One of the most em­blem­atic projects for SOM in China came in 2008. The US Em­bassy in Bei­jing was one of the largest ever un­der­taken by the US gov­ern­ment. Five Amer­i­can firms com­peted for the job, all were asked to bring ar­chi­tects and com­plete the de­sign work in five days.

“Our team worked lit­er­ally day and night to cre­ate a con­cept for eval­u­a­tion. Diplo­matic at­mos­phere, trust, en­vi­ron­ment for fam­i­lies go­ing over­seas, the mod­ern­iza­tion of de­sign, time­less­ness, all had to come to­gether at the time of the bid­ding,” said Sch­nair.

Awarded to SOM, the 10-acre site has a glass struc­ture that changes with the sun through the course of a day and at night glows like a lan­tern. The sim­ple ge­ome­tries, cou­pled with land­scape el­e­ments of lo­tus wa­ter gar­dens, wooden bridges and court­yards fuse East­ern and Western tra­di­tions.

“The project meant a lot to us, it was a mile­stone for SOM in ev­ery sense ac­com­plish­ing this project, a sym­bolic bridge be­tween the two coun­tries,” Sch­nair said.

The $540 mil­lion 88-story Jin Mao Tower in Shang­hai — still per­haps China’s most iconic build­ing and for a while its tallest — was de­signed by SOM’s Chicago of­fice and com­pleted in 1999.

“We are very proud of its con­nec­tion to Chi­nese cul­ture and sym­bol­ism paired with high-per­for­mance engineering,” said Sch­nair. “In a way it re­ally high­lights the suc­cess of China’s open­ing-up pol­icy and of Shang­hai’s re­turn as a global center of com­merce.”

With a Mas­ter’s in ar­chi­tec­ture and MBA from Wash­ing­ton Univer­sity in St. Louis, Sch­nair be­lieves the best way to keep a com­pet­i­tive edge is to un­der­stand the busi­ness cul­ture and de­velop a long term re­la­tion­ship.

“Most de­ci­sion mak­ers in China and the US have been abroad, seen good land­marks and know it when they need to make a judg­ment call on a bad or good de­sign, which is to our ad­van­tage,” said Sch­nair.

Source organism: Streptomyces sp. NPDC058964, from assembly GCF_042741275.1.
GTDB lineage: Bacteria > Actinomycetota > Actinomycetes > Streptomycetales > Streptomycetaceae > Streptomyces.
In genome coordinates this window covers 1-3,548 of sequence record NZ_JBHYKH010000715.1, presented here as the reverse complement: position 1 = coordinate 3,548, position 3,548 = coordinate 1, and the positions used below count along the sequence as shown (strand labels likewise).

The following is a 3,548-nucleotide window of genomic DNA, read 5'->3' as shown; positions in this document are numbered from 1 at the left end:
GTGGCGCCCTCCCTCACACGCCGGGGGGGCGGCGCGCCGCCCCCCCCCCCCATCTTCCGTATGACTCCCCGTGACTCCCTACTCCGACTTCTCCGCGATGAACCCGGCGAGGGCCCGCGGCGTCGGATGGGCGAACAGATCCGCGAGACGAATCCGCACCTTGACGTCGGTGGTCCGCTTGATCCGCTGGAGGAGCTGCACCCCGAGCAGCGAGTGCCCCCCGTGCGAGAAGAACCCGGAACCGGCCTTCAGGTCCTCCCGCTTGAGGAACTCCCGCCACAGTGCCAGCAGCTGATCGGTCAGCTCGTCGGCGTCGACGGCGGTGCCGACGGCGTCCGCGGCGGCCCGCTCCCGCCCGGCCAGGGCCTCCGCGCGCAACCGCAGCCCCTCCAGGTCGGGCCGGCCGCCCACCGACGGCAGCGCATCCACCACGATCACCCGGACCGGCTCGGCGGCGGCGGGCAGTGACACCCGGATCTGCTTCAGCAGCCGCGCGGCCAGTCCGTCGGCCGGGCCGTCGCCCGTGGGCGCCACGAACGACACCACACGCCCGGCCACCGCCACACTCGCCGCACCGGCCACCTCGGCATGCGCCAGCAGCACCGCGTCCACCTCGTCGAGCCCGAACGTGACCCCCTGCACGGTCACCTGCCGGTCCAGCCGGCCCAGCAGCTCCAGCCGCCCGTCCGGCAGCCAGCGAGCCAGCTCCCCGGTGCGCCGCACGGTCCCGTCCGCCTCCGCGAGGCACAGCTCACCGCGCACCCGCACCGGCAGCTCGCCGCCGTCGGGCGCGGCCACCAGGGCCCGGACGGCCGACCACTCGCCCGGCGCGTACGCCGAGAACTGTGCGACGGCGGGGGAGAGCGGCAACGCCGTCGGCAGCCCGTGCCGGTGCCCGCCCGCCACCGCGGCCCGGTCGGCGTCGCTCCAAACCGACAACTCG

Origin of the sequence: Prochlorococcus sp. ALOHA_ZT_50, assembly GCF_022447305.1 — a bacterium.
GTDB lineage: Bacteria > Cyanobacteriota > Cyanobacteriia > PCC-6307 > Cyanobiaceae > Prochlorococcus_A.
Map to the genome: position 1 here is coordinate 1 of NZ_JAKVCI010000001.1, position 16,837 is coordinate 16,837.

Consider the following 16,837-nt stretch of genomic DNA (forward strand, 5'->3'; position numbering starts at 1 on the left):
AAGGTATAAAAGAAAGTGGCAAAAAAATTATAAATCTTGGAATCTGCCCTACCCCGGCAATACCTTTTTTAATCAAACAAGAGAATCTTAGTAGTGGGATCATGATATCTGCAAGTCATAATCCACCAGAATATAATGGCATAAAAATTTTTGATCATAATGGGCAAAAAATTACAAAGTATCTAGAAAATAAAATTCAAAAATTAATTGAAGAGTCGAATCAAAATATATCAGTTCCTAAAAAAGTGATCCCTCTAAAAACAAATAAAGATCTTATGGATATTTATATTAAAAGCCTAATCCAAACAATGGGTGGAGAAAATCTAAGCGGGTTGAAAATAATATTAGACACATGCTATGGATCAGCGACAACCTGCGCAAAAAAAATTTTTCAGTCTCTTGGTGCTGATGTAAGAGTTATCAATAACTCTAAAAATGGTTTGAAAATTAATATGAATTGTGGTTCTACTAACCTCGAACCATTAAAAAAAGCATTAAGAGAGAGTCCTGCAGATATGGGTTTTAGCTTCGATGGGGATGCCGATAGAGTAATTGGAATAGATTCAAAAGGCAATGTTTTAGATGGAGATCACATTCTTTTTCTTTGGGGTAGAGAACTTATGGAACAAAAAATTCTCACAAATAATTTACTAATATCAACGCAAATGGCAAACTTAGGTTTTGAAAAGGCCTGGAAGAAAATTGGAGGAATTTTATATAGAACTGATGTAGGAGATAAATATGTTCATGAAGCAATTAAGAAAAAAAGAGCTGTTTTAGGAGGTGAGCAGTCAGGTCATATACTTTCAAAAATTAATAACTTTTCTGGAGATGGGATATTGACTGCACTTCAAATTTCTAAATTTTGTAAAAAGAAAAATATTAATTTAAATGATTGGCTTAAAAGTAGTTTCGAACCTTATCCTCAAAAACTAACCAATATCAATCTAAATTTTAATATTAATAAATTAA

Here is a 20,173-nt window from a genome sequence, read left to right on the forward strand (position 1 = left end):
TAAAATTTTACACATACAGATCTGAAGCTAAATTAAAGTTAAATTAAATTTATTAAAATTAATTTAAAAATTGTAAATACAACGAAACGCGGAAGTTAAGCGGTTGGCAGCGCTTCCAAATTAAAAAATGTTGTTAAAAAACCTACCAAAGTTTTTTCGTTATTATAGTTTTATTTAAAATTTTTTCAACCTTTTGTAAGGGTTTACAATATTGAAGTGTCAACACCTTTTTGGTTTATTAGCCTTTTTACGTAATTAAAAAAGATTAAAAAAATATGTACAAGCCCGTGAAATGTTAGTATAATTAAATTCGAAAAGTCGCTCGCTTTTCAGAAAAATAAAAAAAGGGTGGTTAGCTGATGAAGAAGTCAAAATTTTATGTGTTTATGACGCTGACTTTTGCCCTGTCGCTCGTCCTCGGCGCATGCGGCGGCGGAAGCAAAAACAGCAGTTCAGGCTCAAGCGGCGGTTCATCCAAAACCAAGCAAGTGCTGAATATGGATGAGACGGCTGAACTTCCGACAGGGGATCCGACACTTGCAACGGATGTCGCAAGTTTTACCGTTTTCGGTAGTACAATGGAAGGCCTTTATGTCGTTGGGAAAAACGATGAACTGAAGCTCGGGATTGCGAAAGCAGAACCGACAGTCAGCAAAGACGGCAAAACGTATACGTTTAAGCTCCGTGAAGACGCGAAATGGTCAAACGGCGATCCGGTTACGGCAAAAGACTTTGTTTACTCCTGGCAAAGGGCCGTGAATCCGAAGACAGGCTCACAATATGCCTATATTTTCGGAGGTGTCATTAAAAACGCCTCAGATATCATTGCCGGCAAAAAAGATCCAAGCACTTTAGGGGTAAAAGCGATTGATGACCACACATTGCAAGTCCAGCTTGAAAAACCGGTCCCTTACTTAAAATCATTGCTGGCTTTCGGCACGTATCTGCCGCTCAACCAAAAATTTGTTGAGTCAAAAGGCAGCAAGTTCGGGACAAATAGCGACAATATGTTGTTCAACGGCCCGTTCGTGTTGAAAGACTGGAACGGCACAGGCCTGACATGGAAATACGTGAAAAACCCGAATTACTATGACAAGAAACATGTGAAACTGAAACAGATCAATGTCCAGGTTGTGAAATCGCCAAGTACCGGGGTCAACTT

One chal­lenge, how­ever, is a short­age of tal­ent in China. “There aren’t enough grad­u­ates com­ing into the in­dus­try to start with, and the ap­proach to de­sign from East­ern and Western ed­u­ca­tion is very dif­fer­ent. Chi­nese pro­fes­sion­als and grad­u­ates have a high level of in­tel­li­gence and ca­pa­bil­ity, but there is lack of train­ing when they take on chal­leng­ing is­sues that don’t have a black or white an­swer. We might call it prob­lem-solv­ing, or cre­ative think­ing abil­ity. There’s just more of en­tre­pre­neur­ial think­ing in Amer­i­can cul­ture where young peo­ple are will­ing to take risks, and try new ideas when it comes to de­sign,” he said.

Yeh also rec­og­nizes chal­lenges in terms of tim­ing. “In China ev­ery de­vel­oper wants fast de­vel­op­ment, which in­volves tight dead­lines for ev­ery project,” said Yeh. “This is very dif­fer­ent from the US, where we take a long time to get per­mits, plan, de­sign and work on a cal­en­dar step by step.”

Sch­nair is op­ti­mistic about the out­look in China and plans to im­ple­ment the new Shang­hai of­fice with mostly lo­cal pro­fes­sion­als and only a few ex­pa­tri­ates from the U.S.

“We plan to cross-train Chi­nese ar­chi­tects in our US of­fice from six months to a year so that ev­ery­one un­der­stands our stan­dards and core val­ues. Some for­eign com­pa­nies just go to China, hire a few peo­ple and put a sign on the door. Our goal is to grow our of­fice or­gan­i­cally from Shang­hai and im­ple­ment our qual­ity ser­vice,” said Sch­nair.

“To me China un­der­stands the power of great de­sign,” he said. “De­sign ex­cel­lence cre­ates last­ing value, and ex­presses cor­po­rate and na­tional stature.”


Gene Sch­nair says his ar­chi­tec­ture firm Skid­more, Owings & Mer­rill is ready to roll into the next stage in China af­ter 20 years de­sign­ing 150 projects and get­ting another some 150 in the pipe­line there.